“Did the accident (or exposure) cause the condition?” is usually the crux of most IME reports. We expect the expert to answer “yes” or “no” and explain why and how she came to that conclusion. The worst answer is some variation of “I’m not sure.” This is enormously frustrating. The person asking the question rightfully expects to receive a definitive answer and “I’m not sure” is tantamount to no opinion. As a practical matter, “I’m not sure” functions only marginally better than having no report at all.
We have all seen variations of “I’m not sure” in IME reports. But what can be done to avoid it? A carefully worded cover letter specifically explaining the standard that the writer is asking the expert to meet can help. One simple way to explain the expectations for answering basic causation questions is through a coin flip analogy. Every physician understands that a coin flip is a 50/50 proposition, meaning that whenever a coin is flipped the likelihood that it will come up heads is exactly equal to the likelihood that it will come up tails. It is easy to explain that you are asking the expert to determine whether the likelihood that the accident (or exposure) caused the condition is greater than a coin flip based on the available information. If so, then the causation question should be answered “yes.” If the likelihood that the accident (or exposure) caused the condition complained of is equal to or less than a coin flip, then the causation question should be answered “no.” The vast majority of experts will understand this analogy and it often helps prevent them from equivocating on causation.
Experts also are prone to conflating medical diagnostic impression and causation in an IME report. The diagnostic impression as reflected in chart notes is often blurry and by necessity uncertain. This is why chart notes frequently reflect more than one diagnostic impression. For example, a person who presents with carpal tunnel-like symptoms my carry a differential diagnosis of carpal tunnel syndrome versus cervical spine nerve root impingement versus shoulder impingement. The doctor will keep the competing diagnoses in the chart until tests are performed to rule out (or confirm) causes. It would be unwise to establish a definitive diagnosis in the clinical setting if there is not definitive medical evidence supporting one diagnosis over the others, even if the doctor believes, based on the available evidence, that one diagnosis may be more likely than the others.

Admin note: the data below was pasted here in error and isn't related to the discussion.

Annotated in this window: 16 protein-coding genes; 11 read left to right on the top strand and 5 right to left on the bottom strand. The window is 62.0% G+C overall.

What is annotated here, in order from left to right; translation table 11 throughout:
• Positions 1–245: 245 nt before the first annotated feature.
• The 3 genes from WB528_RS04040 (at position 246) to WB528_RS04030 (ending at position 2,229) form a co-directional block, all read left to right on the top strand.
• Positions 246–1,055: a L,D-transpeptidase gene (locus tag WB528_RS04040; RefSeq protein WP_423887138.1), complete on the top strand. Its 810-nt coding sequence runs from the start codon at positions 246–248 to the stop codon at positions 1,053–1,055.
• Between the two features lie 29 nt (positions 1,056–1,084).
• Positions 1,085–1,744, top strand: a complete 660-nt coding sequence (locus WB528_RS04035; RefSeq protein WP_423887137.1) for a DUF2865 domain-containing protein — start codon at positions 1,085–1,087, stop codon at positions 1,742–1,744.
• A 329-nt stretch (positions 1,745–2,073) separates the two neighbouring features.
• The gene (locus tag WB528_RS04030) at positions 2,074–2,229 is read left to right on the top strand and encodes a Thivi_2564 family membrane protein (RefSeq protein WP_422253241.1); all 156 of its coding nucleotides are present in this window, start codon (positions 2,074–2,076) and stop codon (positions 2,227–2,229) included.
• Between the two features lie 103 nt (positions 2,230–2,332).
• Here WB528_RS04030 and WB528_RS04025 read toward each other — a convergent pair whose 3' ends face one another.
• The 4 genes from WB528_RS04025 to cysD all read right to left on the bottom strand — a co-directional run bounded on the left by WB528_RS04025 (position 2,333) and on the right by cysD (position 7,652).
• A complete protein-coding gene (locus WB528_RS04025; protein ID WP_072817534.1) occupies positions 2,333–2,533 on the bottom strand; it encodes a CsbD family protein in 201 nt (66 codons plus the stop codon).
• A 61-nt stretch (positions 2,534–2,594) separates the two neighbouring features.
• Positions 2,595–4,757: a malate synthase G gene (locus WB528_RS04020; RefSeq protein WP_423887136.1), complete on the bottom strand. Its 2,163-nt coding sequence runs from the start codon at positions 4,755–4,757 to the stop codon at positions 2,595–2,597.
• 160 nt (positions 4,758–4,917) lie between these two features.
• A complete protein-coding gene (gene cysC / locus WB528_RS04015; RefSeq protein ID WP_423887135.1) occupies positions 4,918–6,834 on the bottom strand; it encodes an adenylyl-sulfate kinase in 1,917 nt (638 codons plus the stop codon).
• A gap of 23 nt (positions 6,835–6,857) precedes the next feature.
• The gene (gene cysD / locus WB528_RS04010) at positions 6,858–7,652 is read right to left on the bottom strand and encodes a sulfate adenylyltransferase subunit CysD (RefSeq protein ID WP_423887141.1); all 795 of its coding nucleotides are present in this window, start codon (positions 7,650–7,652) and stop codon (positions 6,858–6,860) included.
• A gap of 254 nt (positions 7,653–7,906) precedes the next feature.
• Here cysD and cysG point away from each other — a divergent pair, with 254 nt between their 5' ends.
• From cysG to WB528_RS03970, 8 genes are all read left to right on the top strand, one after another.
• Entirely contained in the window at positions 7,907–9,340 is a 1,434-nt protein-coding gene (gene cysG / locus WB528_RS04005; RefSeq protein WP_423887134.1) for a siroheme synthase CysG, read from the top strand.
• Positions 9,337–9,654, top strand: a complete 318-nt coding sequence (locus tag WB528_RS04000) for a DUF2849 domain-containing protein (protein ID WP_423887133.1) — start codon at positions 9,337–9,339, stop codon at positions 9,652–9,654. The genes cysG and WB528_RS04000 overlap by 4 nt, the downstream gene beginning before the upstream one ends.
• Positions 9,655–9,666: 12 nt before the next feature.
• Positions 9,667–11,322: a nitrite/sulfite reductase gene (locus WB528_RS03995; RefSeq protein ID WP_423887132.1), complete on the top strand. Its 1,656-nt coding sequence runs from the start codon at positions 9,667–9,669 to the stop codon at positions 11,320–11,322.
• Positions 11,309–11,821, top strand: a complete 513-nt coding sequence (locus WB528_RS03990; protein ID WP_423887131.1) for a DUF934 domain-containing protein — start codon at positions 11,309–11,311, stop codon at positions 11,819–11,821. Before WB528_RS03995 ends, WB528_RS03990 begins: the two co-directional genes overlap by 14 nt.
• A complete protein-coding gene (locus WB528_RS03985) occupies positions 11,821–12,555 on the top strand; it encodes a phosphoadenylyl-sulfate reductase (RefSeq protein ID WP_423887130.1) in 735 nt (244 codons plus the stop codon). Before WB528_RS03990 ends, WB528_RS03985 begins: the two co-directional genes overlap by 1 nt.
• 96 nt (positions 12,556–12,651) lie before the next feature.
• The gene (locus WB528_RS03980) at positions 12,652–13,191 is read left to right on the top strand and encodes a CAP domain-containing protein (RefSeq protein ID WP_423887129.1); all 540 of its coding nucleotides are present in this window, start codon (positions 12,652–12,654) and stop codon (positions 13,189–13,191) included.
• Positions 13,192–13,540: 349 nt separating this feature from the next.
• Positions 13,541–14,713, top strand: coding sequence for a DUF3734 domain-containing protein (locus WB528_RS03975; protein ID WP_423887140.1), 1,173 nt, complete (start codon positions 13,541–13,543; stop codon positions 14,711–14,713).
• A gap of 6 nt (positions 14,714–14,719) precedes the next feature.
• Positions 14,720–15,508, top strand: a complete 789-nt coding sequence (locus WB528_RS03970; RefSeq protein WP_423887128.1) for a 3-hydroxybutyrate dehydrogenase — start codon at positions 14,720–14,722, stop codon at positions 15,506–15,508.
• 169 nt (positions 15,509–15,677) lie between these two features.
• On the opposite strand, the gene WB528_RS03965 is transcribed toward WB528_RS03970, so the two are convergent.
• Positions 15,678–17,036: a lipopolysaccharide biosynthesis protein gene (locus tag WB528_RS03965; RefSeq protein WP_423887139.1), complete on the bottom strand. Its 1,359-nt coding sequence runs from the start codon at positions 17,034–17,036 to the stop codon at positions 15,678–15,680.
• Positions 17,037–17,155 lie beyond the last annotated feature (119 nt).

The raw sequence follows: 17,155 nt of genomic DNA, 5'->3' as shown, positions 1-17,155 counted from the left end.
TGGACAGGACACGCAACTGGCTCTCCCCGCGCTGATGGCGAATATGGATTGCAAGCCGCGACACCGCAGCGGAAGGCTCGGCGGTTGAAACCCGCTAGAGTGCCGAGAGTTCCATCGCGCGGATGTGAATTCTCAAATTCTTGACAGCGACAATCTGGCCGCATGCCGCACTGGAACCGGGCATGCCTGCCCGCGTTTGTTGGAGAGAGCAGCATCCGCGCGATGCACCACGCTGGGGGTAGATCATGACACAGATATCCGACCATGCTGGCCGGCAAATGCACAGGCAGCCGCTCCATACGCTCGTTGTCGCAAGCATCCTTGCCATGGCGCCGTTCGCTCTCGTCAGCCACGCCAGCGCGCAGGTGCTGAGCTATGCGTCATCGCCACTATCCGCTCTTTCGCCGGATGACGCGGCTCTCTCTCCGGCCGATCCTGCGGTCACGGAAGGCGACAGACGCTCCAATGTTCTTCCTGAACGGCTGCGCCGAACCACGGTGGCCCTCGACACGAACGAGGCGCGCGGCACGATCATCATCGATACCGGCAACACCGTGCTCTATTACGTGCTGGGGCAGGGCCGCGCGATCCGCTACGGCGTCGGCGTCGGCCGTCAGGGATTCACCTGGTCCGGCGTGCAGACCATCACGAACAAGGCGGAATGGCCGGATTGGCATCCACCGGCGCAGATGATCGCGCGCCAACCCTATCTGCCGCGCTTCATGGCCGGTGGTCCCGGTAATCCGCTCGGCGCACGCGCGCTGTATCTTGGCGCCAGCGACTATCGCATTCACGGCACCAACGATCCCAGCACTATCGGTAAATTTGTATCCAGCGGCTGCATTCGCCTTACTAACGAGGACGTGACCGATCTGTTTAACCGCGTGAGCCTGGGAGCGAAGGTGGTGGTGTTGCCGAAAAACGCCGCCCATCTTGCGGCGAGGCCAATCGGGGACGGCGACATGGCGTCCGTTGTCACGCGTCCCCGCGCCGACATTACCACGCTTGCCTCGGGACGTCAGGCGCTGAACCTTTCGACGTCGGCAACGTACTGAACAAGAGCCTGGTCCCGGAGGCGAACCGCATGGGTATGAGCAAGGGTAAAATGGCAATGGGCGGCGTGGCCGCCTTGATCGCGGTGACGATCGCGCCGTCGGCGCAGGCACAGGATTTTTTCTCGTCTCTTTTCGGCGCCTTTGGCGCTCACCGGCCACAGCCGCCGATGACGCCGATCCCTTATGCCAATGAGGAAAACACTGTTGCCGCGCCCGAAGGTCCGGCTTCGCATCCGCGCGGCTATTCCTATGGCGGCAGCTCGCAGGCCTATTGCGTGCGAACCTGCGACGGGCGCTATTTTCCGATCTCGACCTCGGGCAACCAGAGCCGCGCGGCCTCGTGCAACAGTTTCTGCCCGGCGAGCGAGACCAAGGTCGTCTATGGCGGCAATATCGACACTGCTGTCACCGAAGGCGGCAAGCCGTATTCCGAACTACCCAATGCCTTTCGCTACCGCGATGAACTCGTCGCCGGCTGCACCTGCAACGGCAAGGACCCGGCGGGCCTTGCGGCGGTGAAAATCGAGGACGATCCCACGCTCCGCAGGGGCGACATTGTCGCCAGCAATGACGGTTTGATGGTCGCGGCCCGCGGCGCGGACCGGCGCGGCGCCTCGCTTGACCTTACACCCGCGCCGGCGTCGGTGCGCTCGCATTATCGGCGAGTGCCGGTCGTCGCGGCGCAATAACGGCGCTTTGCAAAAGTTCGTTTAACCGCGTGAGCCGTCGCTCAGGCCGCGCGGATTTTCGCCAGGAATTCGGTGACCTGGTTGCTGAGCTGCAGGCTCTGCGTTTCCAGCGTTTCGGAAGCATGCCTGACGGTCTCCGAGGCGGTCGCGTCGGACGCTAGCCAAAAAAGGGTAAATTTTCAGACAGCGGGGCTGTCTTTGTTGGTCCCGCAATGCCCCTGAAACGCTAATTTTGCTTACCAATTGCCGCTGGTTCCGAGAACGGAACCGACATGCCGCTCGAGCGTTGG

This is the precise issue that experts performing IMEs must overcome. Again, the cover letter can help them. An effective way to help doctors move away from the medical diagnostic impression model is to explain to them that answering the causation question ‘yes’ or ‘no’ neither precludes the accident (or exposure) as a cause nor fixes the expert’s opinion for all of time. Definitively answering the question is the equivalent of stating that based on the available information, it is more likely than not that the accident (or exposure) did not cause the condition. This opinion does not preclude other causes or state that is 100% certain with respect to the cause of the condition. The opinion also does not lock the expert into her opinion in the future. The opinion is based on information available at the time the opinion was rendered. If additional information becomes available in the future, the expert should be assured that it is permissible and expected that her opinion will conform to the new information, even if that means her opinion on causation does a 180° flip. Explicitly explaining the nature of the opinion expected, its limited effect, and the possibility of changing it in light of new information will help the expert be more comfortable with stating a definitive opinion on causation.
Taking these steps in the cover letter can go a long way toward eliminating ambiguous, vague, or equivocal opinions on causation in IME reports. We don’t expect perfection out of our experts, but we do expect that they will provide clear answers to the questions that we ask them. Helping the expert understand exactly what those expectations mean will help her fulfill them.
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